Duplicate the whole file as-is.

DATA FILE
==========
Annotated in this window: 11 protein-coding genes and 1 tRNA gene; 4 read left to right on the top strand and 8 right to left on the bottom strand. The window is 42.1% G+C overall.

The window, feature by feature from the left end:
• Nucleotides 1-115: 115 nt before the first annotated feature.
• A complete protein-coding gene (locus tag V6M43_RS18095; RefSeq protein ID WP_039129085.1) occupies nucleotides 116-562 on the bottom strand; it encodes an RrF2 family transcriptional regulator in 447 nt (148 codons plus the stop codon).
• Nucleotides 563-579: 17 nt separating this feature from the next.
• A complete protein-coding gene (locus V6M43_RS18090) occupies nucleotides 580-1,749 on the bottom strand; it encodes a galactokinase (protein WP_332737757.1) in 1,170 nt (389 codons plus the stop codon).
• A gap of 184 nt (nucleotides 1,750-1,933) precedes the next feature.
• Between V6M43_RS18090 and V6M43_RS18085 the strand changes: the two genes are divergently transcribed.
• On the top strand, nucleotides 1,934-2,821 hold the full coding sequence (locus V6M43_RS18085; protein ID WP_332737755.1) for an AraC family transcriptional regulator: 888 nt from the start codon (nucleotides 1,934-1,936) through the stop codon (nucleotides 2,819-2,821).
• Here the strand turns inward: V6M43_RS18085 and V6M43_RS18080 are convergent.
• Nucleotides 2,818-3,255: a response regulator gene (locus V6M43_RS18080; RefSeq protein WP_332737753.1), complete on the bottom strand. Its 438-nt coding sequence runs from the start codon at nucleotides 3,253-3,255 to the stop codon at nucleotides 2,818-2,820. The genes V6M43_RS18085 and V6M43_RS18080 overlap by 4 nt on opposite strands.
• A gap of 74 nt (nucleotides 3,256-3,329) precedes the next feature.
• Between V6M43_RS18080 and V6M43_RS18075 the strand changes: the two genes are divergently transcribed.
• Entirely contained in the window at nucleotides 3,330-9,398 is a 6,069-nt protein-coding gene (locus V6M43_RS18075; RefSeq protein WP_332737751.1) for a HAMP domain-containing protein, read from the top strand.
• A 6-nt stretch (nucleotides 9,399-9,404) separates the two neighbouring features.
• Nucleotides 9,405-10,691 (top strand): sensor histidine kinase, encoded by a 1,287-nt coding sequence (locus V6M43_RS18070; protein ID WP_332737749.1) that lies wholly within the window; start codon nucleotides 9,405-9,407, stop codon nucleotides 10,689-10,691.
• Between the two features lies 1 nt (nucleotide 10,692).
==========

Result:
Annotated in this window: 11 protein-coding genes and 1 tRNA gene; 4 read left to right on the top strand and 8 right to left on the bottom strand. The window is 42.1% G+C overall.

The window, feature by feature from the left end:
• Nucleotides 1-115: 115 nt before the first annotated feature.
• A complete protein-coding gene (locus tag V6M43_RS18095; RefSeq protein ID WP_039129085.1) occupies nucleotides 116-562 on the bottom strand; it encodes an RrF2 family transcriptional regulator in 447 nt (148 codons plus the stop codon).
• Nucleotides 563-579: 17 nt separating this feature from the next.
• A complete protein-coding gene (locus V6M43_RS18090) occupies nucleotides 580-1,749 on the bottom strand; it encodes a galactokinase (protein WP_332737757.1) in 1,170 nt (389 codons plus the stop codon).
• A gap of 184 nt (nucleotides 1,750-1,933) precedes the next feature.
• Between V6M43_RS18090 and V6M43_RS18085 the strand changes: the two genes are divergently transcribed.
• On the top strand, nucleotides 1,934-2,821 hold the full coding sequence (locus V6M43_RS18085; protein ID WP_332737755.1) for an AraC family transcriptional regulator: 888 nt from the start codon (nucleotides 1,934-1,936) through the stop codon (nucleotides 2,819-2,821).
• Here the strand turns inward: V6M43_RS18085 and V6M43_RS18080 are convergent.
• Nucleotides 2,818-3,255: a response regulator gene (locus V6M43_RS18080; RefSeq protein WP_332737753.1), complete on the bottom strand. Its 438-nt coding sequence runs from the start codon at nucleotides 3,253-3,255 to the stop codon at nucleotides 2,818-2,820. The genes V6M43_RS18085 and V6M43_RS18080 overlap by 4 nt on opposite strands.
• A gap of 74 nt (nucleotides 3,256-3,329) precedes the next feature.
• Between V6M43_RS18080 and V6M43_RS18075 the strand changes: the two genes are divergently transcribed.
• Entirely contained in the window at nucleotides 3,330-9,398 is a 6,069-nt protein-coding gene (locus V6M43_RS18075; RefSeq protein WP_332737751.1) for a HAMP domain-containing protein, read from the top strand.
• A 6-nt stretch (nucleotides 9,399-9,404) separates the two neighbouring features.
• Nucleotides 9,405-10,691 (top strand): sensor histidine kinase, encoded by a 1,287-nt coding sequence (locus V6M43_RS18070; protein ID WP_332737749.1) that lies wholly within the window; start codon nucleotides 9,405-9,407, stop codon nucleotides 10,689-10,691.
• Between the two features lies 1 nt (nucleotide 10,692).